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Front Page » Top Stories » Miami Plans Court Action To Evict Watson Island Businesses

Miami Plans Court Action To Evict Watson Island Businesses

Written by on March 13, 2003

By Susan Stabley
The City of Miami is seeking a court order to evict tenants on Watson Island as developers prepare plans to build two more major projects.

"Due process requires that we seek and receive a court order to remove them from the premises," said City Attorney Alex Vilarello. "That order will call the sheriff to come in and remove them."

Watson Island, an 86-acre manmade island off the MacArthur Causeway between Miami and Miami Beach, is facing massive redevelopment after many attempts since a master plan was drafted in the early 1980s.

Not only is construction of a $47 million Parrot Jungle Island theme park nearing a July completion, but the new site of Miami Children’s Museum is well under way. The island’s Ichimura Miami-Japan Garden, built in 1961 but destroyed in 1992 by Hurricane Andrew, is to be resurrected in a $1.2 million endeavor that relocates the garden to an acre just east of the new Parrot Jungle.

But the two of the island’s largest projects still await a start.

A 30-year lease with two 10-year lease options has just been sealed for the Greater Miami Convention & Visitors Bureau to move its headquarters to a planned $11.7 million Watson Island Aviation & Visitors Center. As part of the agreement, the city must evict by June 30 the Watson Island Fuel and Fishing Supplies or the bureau can back out of the deal. The Watson Island fixture of more than 30 years is owned by Miami native Martin Tritt.

Architectural drawings for the visitors center are about 65% complete, said bureau President and CEO William Talbert III.

On the northwestern quadrant of the island, Flagstone Properties has been approved to build its $281 million Island Gardens, composed of two high-end hotels, shops, restaurants and a mega-yacht marina. A referendum a year ago OK’d a lease of 13.4 acres for 45 years with an option for two 15-year renewals for the commercial development.

Flagstone attorney Judy Burke of Shutts & Bowen said the developer this summer would begin the permitting process.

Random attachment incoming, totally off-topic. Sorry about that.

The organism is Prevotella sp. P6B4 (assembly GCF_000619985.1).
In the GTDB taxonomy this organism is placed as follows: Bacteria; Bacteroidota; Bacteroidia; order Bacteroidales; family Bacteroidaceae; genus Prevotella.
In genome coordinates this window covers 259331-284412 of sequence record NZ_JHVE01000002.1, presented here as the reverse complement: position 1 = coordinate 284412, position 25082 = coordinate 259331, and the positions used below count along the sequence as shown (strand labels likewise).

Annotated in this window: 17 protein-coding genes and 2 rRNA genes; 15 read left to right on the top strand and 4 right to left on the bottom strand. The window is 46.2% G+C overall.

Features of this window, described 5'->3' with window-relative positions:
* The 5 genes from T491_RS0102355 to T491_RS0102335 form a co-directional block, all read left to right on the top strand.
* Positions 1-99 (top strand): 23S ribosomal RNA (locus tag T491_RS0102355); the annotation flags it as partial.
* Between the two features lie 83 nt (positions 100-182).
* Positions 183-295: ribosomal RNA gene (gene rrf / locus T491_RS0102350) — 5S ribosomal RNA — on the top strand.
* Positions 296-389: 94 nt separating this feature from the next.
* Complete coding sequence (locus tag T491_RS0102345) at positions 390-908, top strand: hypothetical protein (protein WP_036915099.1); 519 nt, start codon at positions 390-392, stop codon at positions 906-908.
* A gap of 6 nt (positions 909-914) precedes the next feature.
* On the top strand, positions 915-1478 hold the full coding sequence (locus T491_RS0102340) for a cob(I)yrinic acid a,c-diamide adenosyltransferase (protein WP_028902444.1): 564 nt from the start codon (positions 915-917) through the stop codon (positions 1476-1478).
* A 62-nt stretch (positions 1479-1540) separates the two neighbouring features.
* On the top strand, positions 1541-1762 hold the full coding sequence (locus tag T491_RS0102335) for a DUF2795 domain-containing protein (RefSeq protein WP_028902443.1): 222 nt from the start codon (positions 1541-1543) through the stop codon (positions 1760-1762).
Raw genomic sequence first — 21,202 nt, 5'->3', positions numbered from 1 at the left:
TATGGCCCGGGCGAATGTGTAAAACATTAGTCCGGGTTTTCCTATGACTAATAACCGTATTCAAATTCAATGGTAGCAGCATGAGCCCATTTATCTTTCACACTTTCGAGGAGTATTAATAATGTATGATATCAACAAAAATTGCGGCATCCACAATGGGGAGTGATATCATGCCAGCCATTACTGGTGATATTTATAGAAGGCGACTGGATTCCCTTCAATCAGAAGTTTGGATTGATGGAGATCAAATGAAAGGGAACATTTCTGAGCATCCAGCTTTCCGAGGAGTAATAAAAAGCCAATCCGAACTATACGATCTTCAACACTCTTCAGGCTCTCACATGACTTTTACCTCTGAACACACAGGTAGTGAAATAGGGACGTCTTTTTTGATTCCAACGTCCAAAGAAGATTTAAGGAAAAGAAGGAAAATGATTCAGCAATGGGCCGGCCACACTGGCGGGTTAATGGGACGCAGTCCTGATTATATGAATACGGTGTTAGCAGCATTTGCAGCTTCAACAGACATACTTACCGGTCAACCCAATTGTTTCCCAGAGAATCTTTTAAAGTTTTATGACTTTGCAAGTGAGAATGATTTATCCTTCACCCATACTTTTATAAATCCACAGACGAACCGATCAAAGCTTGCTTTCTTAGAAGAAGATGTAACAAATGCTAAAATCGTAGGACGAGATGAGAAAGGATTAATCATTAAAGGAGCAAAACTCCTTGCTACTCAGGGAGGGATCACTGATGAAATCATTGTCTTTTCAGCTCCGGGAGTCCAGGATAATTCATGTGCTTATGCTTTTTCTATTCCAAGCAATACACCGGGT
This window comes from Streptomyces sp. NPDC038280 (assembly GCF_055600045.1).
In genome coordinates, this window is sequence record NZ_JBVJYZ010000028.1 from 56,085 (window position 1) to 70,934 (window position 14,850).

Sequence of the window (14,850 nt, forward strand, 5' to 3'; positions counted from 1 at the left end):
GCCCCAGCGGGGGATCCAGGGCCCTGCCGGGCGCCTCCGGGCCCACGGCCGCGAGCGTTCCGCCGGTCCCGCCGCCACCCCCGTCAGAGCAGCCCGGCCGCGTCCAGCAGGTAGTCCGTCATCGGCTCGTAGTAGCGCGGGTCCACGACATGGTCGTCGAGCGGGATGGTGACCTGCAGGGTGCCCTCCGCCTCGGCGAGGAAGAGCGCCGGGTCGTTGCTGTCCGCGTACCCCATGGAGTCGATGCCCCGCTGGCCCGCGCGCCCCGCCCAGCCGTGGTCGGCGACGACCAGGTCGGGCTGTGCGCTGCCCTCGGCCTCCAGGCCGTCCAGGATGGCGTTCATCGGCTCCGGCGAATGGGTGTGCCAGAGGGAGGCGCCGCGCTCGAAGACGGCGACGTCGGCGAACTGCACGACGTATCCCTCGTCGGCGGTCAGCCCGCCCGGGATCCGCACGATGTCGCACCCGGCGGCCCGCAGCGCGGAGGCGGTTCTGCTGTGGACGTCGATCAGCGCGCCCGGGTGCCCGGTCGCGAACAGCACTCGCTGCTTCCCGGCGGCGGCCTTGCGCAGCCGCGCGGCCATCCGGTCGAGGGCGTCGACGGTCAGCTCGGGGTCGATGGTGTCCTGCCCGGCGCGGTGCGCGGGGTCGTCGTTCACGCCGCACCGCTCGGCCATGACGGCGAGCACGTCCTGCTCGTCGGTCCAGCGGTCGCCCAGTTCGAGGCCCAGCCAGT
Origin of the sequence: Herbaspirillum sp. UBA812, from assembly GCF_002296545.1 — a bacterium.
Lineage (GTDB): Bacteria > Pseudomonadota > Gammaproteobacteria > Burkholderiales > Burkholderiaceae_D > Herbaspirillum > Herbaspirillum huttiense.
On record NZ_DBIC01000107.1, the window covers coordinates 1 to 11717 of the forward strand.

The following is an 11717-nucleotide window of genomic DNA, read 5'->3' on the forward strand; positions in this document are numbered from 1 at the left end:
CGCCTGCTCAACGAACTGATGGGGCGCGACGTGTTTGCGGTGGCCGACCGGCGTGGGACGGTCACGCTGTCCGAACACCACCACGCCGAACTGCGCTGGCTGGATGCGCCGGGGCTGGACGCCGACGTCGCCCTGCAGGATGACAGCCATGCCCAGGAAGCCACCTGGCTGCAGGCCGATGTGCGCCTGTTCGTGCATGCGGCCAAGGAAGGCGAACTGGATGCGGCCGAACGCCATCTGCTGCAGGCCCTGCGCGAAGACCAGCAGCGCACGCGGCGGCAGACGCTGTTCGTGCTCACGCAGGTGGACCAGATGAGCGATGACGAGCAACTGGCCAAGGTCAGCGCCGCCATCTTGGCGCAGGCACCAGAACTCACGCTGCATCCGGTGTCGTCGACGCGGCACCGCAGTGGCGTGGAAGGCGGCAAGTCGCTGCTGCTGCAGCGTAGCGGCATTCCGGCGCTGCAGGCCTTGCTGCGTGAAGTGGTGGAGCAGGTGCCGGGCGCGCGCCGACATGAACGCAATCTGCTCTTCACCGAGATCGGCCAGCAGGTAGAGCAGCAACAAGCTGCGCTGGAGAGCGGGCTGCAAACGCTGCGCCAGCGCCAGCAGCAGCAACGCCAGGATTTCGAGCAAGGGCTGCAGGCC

Operators of three businesses received city correspondence telling them to leave Watson Island by Feb. 28 to make way for the proposed Flagstone Development but none has moved. The city sent letters terminating docking privileges for tenants at Watson Island Marina, including Casablanca and de Armas Pescaderia fish markets plus a business owned by John J. Waterman of Reward Fishing Fleet, also known as Blue Sea II, a sport fishing charter boat.

The four tenants, including Mr. Tritt, are represented by attorney Victor Rones and are in litigation with the city. Mr. Vilarello said the city plans to file counterclaims in circuit court.

Ms. Burke said the development company isn’t involved in the litigation among the tenants and the city. In fact, multiple letters since October 2001 between the Flagstone and the tenants that would be displaced detail numerous attempts to incorporate the existing businesses.

"We’ve met with them and talked about their needs," Ms. Burke said. "The correspondence speaks for itself."

But Mr. Rones described a different scenario than the one detailed in the letters.

"Everyone from the city gave us nice hugs saying, ‘You are all a part of this,’ but then they turn around and evict us. We went from hugs to being kicked," Mr. Rones said. "We are thoroughly confused."

Though letters from Flagstone repeatedly request to meet with the fish markets for information needed to design facilities within Island Gardens, Mr. Rones said concrete information was never given on how much the markets would have to pay to be in the project or where they would go in the interim.

"All we really ever wanted was to sit down with definite plan," Mr. Rones said. "It’s been like watching Jello get nailed to a tree."